Every small business owner knows how difficult it can be to get access to affordable capital. But for many women in the Global South, it’s not just difficult — it’s often impossible.

A few years ago in Senegal, I met a woman who decided to do something about that problem. In 2017, Thiaba Camara Sy left her job as the head of a consulting firm and co-founded WIC Capital, an investment fund for women entrepreneurs in West Africa. Since then, WIC Capital has raised more than $5 million and invested in eight businesses run by women who knocked on far too many closed doors before WIC saw their potential.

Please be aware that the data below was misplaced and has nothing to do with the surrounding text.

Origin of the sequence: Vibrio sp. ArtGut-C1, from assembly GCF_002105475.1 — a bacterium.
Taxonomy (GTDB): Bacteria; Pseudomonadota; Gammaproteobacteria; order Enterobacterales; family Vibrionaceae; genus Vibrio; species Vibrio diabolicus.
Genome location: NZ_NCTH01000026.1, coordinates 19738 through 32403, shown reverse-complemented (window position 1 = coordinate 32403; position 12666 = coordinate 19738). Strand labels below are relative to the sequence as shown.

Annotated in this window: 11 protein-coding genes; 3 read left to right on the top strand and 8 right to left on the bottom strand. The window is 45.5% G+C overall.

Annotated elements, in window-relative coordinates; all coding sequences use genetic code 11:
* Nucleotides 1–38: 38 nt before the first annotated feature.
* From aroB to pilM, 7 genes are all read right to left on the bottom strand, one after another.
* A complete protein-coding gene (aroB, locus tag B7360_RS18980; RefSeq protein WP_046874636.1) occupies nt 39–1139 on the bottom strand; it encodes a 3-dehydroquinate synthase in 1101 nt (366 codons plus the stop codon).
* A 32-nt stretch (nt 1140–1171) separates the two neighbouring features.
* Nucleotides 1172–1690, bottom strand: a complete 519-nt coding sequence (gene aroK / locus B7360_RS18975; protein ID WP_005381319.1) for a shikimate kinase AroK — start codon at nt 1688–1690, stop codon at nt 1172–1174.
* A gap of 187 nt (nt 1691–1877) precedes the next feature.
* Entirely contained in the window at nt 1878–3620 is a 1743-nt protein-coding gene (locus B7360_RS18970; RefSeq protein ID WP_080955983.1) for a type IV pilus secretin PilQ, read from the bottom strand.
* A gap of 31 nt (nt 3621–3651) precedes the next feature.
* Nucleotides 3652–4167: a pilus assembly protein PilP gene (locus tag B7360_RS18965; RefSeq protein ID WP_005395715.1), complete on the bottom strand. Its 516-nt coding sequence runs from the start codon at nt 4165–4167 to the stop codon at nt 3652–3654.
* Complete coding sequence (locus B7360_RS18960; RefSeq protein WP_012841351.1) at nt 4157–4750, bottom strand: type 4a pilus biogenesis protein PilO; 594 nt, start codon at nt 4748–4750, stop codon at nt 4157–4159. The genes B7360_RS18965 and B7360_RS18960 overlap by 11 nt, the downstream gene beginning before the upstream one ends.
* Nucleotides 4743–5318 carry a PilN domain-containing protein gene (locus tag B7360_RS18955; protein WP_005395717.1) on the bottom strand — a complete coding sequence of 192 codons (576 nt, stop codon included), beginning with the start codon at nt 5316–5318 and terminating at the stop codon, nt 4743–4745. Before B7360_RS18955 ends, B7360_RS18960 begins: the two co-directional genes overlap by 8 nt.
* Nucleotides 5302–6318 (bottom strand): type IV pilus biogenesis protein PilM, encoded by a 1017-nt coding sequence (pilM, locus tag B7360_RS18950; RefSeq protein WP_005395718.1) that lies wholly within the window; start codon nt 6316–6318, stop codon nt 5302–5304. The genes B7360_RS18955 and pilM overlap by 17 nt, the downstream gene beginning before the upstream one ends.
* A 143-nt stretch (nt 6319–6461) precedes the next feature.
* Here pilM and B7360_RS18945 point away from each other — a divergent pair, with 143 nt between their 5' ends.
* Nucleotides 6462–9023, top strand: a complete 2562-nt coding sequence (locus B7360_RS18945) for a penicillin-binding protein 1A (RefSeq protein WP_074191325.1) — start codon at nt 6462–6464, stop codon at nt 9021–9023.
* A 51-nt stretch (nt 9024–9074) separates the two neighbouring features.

One of those women, Souadou Fall, co-founded a company that turns abandoned tires — which would otherwise gather rainwater and breed mosquitoes — into fuel for factories. Fashion designer Safietou Seck, who’d struggled to find funding despite an MBA and years of experience, was able to grow her company and now sells her designs to customers around the world. And Isseu Diop Sakho expanded a business that bakes French pastries from native grains, supporting 20 local suppliers and 75 employees.